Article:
Israeli and Lebanese officials will meet on Wednesday for the second round of rare talks aimed at settling a maritime border dispute between the countries, the Energy Ministry said Tuesday.
An Israeli delegation will travel to a UN peacekeeping force base in the Lebanese border town of Naqoura where negotiations will be mediated by US ambassador to Algeria John Desrocher, the ministry said in a statement.
The first round of talks was held on October 14. The US and UN said in a joint statement that the meeting was “productive.”
Israel and Lebanon, which are technically at war, are seeking to settle a long-standing dispute over the borders of their offshore exclusive economic zones, which are thought to contain large deposits of valuable natural gas.
“The purpose of the delegation in the meetings is to examine the possibility of reaching an agreement on the determination of the maritime border between the countries in a way that will enable the development of natural resources in the region,” the ministry said.
A third meeting is expected to take place on Thursday, the Energy Ministry said.
Similar to the first round of talks, Israel’s delegation will be led by Director-General of the Energy Ministry Udi Adiri, who will be accompanied by the energy minister’s chief of staff Mor Halutz, as well as Aviv Ayash, the minister’s international adviser. Deputy National Security Adviser Reuven Azar, the Foreign Ministry’s Deputy Director-General for the UN and International Organizations Alon Bar, and Brig. Gen. Oren Setter, head of the Israeli military’s Strategic Division, will also attend the talks.
They will be joined on Wednesday by Haim Srebro, an expert on international boundaries and the former head of Survey of Israel, the mapping department of the Housing Ministry.
On Tuesday, Defense Minister Benny Gantz said that the talks were an encouraging sign of Beirut being willing to play ball.
“I am hearing positive voices coming out of Lebanon, who are even talking about peace with Israel, who are working with us on things like determining maritime borders,” he said while touring a drill simulating a possible war with Lebanese terror group Hezbollah.
Gantz, also Israel’s alternate prime minister, did not specify which Lebanese comments he was referring to.
But they came a day after Claudine Aoun, daughter of Lebanese President Michel Aoun, told Al Jadeed TV that peace with Israel would be conceivable if issues between the countries were resolved.
“We have the maritime border dispute, the issue of Palestinian refugees, and another topic which is more important which is the issue of natural resources: water, oil and natural gas which Lebanon is depending on to advance its economy,” she said.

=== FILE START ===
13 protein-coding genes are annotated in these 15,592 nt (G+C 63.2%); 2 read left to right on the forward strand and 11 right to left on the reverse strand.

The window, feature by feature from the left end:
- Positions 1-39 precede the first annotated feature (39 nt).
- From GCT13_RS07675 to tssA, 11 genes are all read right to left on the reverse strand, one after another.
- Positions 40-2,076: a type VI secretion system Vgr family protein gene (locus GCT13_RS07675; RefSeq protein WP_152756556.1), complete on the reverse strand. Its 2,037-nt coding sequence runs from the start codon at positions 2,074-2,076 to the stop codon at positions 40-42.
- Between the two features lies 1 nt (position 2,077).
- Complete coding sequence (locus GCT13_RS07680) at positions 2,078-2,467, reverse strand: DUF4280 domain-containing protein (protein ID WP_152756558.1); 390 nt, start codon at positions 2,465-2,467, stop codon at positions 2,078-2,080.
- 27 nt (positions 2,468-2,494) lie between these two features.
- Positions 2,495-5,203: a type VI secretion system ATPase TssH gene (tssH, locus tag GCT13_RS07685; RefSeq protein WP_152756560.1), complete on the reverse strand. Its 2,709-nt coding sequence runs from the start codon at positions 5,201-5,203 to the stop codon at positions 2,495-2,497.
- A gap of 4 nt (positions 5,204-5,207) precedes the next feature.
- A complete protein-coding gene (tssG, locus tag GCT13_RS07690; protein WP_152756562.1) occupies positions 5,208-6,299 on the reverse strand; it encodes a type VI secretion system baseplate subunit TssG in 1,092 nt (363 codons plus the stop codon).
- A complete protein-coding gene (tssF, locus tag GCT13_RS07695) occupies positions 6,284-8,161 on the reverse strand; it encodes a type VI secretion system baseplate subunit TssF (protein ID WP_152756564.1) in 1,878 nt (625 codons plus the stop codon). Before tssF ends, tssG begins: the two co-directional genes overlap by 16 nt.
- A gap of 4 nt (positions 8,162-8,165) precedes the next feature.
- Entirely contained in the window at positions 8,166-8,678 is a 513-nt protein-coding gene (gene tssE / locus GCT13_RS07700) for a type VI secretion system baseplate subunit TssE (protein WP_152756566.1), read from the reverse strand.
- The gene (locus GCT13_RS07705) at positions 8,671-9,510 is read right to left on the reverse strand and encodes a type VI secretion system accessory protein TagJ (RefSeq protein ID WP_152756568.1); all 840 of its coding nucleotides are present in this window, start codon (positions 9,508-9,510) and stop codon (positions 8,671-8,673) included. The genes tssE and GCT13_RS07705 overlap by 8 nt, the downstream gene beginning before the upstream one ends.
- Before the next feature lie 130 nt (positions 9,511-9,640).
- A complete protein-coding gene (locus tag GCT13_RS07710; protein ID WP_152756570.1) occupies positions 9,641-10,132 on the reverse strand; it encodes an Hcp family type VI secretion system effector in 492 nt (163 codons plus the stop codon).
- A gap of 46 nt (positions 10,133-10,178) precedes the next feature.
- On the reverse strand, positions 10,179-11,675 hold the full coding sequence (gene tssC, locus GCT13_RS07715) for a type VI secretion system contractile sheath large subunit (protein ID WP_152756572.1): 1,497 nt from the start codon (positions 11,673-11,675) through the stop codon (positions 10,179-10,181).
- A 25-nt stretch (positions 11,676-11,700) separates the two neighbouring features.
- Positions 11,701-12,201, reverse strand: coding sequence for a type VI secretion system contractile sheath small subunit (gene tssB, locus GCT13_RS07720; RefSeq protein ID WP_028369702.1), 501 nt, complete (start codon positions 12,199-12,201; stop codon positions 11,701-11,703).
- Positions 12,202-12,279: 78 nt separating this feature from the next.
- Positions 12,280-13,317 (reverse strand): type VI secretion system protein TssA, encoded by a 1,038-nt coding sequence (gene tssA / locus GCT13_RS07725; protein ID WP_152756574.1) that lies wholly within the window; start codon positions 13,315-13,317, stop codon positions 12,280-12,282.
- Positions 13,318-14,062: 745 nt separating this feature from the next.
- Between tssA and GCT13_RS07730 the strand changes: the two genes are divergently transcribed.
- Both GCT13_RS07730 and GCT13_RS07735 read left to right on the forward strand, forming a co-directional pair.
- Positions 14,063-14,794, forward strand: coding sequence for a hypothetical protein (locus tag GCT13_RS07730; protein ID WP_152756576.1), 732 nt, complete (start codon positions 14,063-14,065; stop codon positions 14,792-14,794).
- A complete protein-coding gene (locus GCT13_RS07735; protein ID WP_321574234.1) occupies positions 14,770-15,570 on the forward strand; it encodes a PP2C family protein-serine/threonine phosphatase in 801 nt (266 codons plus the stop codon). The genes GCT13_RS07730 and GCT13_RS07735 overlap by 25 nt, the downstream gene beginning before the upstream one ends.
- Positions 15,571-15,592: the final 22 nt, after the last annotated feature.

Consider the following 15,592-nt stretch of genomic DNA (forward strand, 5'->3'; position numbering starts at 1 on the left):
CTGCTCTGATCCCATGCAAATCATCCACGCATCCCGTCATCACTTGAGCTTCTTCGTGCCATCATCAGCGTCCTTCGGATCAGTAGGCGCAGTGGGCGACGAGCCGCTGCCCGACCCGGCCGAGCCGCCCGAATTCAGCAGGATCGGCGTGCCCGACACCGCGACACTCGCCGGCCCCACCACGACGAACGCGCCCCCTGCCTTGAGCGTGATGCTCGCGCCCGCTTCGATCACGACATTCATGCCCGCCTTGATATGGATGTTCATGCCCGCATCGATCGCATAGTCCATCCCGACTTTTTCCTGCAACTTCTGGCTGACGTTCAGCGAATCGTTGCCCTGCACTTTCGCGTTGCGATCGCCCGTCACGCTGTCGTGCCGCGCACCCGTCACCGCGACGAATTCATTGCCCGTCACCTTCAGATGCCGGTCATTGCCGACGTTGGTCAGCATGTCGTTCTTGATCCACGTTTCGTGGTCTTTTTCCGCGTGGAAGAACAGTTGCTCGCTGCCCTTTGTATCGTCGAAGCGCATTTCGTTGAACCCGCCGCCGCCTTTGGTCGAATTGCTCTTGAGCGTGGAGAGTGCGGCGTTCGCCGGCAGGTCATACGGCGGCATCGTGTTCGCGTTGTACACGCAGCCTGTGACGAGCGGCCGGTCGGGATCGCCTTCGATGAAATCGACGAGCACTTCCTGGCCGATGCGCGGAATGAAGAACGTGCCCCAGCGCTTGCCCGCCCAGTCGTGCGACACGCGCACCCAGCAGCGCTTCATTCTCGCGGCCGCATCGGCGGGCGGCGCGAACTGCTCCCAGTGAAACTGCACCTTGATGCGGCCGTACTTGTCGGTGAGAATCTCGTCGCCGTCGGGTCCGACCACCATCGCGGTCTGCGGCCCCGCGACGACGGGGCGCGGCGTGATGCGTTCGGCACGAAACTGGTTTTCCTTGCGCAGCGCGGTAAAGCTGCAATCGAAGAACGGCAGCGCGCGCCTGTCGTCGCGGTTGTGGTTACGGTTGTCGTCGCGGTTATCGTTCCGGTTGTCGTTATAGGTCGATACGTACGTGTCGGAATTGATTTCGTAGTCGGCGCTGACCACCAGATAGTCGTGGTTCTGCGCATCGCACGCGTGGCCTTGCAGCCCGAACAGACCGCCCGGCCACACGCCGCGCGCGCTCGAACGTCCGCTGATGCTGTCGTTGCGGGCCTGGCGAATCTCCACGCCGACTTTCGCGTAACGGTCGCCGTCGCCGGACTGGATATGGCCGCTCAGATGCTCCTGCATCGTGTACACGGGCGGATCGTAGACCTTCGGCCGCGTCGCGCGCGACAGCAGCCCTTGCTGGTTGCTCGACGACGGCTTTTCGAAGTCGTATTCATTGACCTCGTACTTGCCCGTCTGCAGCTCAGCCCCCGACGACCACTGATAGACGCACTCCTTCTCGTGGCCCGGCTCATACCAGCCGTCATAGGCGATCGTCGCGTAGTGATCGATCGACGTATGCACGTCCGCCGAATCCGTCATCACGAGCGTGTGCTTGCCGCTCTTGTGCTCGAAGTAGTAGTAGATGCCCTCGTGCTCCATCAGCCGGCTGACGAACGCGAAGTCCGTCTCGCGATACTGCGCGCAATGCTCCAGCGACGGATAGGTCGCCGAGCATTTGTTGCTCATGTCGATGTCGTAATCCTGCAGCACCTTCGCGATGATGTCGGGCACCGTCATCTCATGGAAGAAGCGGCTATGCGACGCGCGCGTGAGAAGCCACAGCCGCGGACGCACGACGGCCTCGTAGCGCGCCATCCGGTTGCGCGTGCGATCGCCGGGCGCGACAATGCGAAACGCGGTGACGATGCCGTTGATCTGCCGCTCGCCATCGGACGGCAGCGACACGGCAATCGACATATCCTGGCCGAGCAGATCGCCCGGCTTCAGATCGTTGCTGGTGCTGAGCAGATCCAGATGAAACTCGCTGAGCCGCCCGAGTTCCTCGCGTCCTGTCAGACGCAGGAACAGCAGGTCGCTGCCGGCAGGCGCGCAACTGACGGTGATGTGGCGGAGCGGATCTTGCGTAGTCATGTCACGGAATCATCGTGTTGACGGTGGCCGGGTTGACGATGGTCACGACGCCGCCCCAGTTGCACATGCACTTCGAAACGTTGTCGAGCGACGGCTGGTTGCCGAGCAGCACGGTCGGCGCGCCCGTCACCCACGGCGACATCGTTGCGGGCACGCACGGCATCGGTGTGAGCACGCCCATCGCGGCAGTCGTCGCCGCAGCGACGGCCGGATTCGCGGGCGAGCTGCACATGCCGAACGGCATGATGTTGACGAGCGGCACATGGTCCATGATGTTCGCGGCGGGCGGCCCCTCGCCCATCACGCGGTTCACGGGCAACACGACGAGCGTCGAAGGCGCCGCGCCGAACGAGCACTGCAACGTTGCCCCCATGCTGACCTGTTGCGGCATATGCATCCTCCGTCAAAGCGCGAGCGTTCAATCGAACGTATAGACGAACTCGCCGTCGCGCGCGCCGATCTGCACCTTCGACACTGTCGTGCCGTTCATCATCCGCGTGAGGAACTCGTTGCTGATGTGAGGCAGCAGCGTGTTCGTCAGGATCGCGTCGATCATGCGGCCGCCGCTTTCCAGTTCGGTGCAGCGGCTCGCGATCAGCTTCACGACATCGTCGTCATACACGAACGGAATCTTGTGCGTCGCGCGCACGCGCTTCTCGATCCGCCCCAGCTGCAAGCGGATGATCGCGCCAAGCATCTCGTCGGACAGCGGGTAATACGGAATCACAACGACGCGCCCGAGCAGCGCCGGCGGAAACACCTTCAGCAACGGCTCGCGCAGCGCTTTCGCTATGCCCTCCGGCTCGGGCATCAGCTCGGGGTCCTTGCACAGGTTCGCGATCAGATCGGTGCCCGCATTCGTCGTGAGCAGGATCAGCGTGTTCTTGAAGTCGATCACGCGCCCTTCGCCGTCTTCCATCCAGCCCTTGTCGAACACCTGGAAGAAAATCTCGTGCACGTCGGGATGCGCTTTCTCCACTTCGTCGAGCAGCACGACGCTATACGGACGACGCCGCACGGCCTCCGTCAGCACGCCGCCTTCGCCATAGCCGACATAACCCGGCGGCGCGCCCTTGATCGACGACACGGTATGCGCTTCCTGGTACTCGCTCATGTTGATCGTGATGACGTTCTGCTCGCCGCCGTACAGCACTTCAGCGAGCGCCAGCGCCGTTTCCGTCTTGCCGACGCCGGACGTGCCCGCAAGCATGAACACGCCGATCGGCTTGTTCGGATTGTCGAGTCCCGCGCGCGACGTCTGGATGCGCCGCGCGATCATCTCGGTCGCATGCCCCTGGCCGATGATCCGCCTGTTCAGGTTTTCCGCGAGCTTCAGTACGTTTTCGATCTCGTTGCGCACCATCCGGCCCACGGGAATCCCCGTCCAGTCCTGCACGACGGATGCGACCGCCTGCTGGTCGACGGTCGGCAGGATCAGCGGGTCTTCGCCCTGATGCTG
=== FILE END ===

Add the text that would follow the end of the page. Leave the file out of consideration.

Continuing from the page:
When asked directly if she would object to a peace treaty with Israel, she responded: “why would I object?”
“Are we supposed to stay in a state of war?… I don’t have doctrinal differences with anyone… I have political differences.”
The previous maritime talks lasted for around one hour and came weeks after Bahrain and the United Arab Emirates became the first Arab states to establish official relations with Israel since Egypt in 1979 and Jordan in 1994.
In a joint statement, the US and the UN said the delegates had “reaffirmed their commitment to continue negotiations later this month.”
The following day, Prime Minister Benjamin Netanyahu expressed hope that the talks may eventually lead to a peace deal between the two countries.
During his speech to open a Knesset debate on Israel’s normalization deal with the United Arab Emirates, signed in September, Netanyahu acknowledged that as long as the Hezbollah terror group “effectively controls Lebanon, there can be no real peace with this country.”
But he then segued specifically to the maritime talks, the first negotiations between the countries in 30 years, which he said carry “enormous potential and economic significance, both for them and for us.
A week earlier, Hezbollah said that the talks with Israel do not constitute normalization or peace talks with the Jewish state.
Israel and Lebanon have no diplomatic relations and are technically in a state of war. They each claim about 860 square kilometers (330 square miles) of the Mediterranean Sea as being within their own exclusive economic zones.
Israel has already developed a natural gas industry elsewhere in its economic waters, and Lebanon hopes oil and gas discoveries in its territorial waters will help it overcome the worst economic and financial crisis in its modern history.
Lebanon’s economic crisis is the result of decades of corruption and mismanagement, but it has been dramatically worsened by the coronavirus pandemic as well as a massive explosion in Beirut on August 4, which killed and wounded many and caused damage worth billions of dollars.